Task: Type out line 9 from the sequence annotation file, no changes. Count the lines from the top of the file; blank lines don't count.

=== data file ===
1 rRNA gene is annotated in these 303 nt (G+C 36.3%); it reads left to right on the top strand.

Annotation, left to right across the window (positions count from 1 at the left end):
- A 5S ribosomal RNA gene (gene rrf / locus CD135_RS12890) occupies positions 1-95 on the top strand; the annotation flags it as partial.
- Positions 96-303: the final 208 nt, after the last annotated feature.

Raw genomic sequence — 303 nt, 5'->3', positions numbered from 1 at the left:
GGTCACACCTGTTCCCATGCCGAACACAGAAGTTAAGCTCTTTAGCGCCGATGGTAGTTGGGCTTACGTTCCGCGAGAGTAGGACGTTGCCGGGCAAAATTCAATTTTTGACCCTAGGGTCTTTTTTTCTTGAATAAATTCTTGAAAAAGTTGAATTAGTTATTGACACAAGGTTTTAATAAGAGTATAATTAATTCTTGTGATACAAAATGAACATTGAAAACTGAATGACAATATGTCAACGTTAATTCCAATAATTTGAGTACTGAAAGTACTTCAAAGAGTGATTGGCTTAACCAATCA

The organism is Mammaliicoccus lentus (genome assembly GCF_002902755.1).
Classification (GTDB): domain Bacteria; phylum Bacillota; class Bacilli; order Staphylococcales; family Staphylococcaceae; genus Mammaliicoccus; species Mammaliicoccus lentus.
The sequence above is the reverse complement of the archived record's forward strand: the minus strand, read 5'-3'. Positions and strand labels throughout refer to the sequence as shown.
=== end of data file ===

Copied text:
The sequence above is the reverse complement of the archived record's forward strand: the minus strand, read 5'-3'. Positions and strand labels throughout refer to the sequence as shown.